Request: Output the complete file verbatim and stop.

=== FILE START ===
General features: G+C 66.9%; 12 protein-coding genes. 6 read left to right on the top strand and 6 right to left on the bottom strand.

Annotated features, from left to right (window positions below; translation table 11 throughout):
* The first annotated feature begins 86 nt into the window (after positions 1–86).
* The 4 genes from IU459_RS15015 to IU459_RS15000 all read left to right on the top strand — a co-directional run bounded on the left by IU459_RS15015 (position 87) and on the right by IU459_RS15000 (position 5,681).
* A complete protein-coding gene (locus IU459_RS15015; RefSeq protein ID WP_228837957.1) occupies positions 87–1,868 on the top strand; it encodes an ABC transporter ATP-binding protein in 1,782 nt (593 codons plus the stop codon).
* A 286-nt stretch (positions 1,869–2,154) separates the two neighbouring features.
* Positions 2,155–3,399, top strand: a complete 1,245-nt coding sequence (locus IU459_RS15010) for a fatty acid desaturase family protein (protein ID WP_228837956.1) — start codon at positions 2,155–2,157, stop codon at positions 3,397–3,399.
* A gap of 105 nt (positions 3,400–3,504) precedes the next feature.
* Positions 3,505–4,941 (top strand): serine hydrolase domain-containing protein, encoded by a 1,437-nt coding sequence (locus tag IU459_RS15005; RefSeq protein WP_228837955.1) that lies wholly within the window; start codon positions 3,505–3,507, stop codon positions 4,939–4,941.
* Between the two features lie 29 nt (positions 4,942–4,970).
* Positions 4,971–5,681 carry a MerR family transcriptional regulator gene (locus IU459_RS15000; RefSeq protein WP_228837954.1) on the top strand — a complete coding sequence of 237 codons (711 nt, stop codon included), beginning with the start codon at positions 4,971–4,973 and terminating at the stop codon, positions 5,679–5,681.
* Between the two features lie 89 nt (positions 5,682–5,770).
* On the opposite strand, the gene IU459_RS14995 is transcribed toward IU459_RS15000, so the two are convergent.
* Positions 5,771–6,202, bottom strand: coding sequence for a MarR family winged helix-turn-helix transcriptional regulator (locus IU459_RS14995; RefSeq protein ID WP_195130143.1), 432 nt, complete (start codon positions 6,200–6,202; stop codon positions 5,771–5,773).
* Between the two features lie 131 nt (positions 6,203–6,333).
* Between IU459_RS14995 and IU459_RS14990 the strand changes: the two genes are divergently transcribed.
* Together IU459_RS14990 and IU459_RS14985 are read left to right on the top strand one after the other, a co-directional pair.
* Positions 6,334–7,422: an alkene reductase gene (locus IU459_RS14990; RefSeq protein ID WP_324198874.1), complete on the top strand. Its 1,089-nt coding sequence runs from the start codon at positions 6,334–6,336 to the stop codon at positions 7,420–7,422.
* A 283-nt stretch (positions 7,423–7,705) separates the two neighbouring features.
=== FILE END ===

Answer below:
General features: G+C 66.9%; 12 protein-coding genes. 6 read left to right on the top strand and 6 right to left on the bottom strand.

Annotated features, from left to right (window positions below; translation table 11 throughout):
* The first annotated feature begins 86 nt into the window (after positions 1–86).
* The 4 genes from IU459_RS15015 to IU459_RS15000 all read left to right on the top strand — a co-directional run bounded on the left by IU459_RS15015 (position 87) and on the right by IU459_RS15000 (position 5,681).
* A complete protein-coding gene (locus IU459_RS15015; RefSeq protein ID WP_228837957.1) occupies positions 87–1,868 on the top strand; it encodes an ABC transporter ATP-binding protein in 1,782 nt (593 codons plus the stop codon).
* A 286-nt stretch (positions 1,869–2,154) separates the two neighbouring features.
* Positions 2,155–3,399, top strand: a complete 1,245-nt coding sequence (locus IU459_RS15010) for a fatty acid desaturase family protein (protein ID WP_228837956.1) — start codon at positions 2,155–2,157, stop codon at positions 3,397–3,399.
* A gap of 105 nt (positions 3,400–3,504) precedes the next feature.
* Positions 3,505–4,941 (top strand): serine hydrolase domain-containing protein, encoded by a 1,437-nt coding sequence (locus tag IU459_RS15005; RefSeq protein WP_228837955.1) that lies wholly within the window; start codon positions 3,505–3,507, stop codon positions 4,939–4,941.
* Between the two features lie 29 nt (positions 4,942–4,970).
* Positions 4,971–5,681 carry a MerR family transcriptional regulator gene (locus IU459_RS15000; RefSeq protein WP_228837954.1) on the top strand — a complete coding sequence of 237 codons (711 nt, stop codon included), beginning with the start codon at positions 4,971–4,973 and terminating at the stop codon, positions 5,679–5,681.
* Between the two features lie 89 nt (positions 5,682–5,770).
* On the opposite strand, the gene IU459_RS14995 is transcribed toward IU459_RS15000, so the two are convergent.
* Positions 5,771–6,202, bottom strand: coding sequence for a MarR family winged helix-turn-helix transcriptional regulator (locus IU459_RS14995; RefSeq protein ID WP_195130143.1), 432 nt, complete (start codon positions 6,200–6,202; stop codon positions 5,771–5,773).
* Between the two features lie 131 nt (positions 6,203–6,333).
* Between IU459_RS14995 and IU459_RS14990 the strand changes: the two genes are divergently transcribed.
* Together IU459_RS14990 and IU459_RS14985 are read left to right on the top strand one after the other, a co-directional pair.
* Positions 6,334–7,422: an alkene reductase gene (locus IU459_RS14990; RefSeq protein ID WP_324198874.1), complete on the top strand. Its 1,089-nt coding sequence runs from the start codon at positions 6,334–6,336 to the stop codon at positions 7,420–7,422.
* A 283-nt stretch (positions 7,423–7,705) separates the two neighbouring features.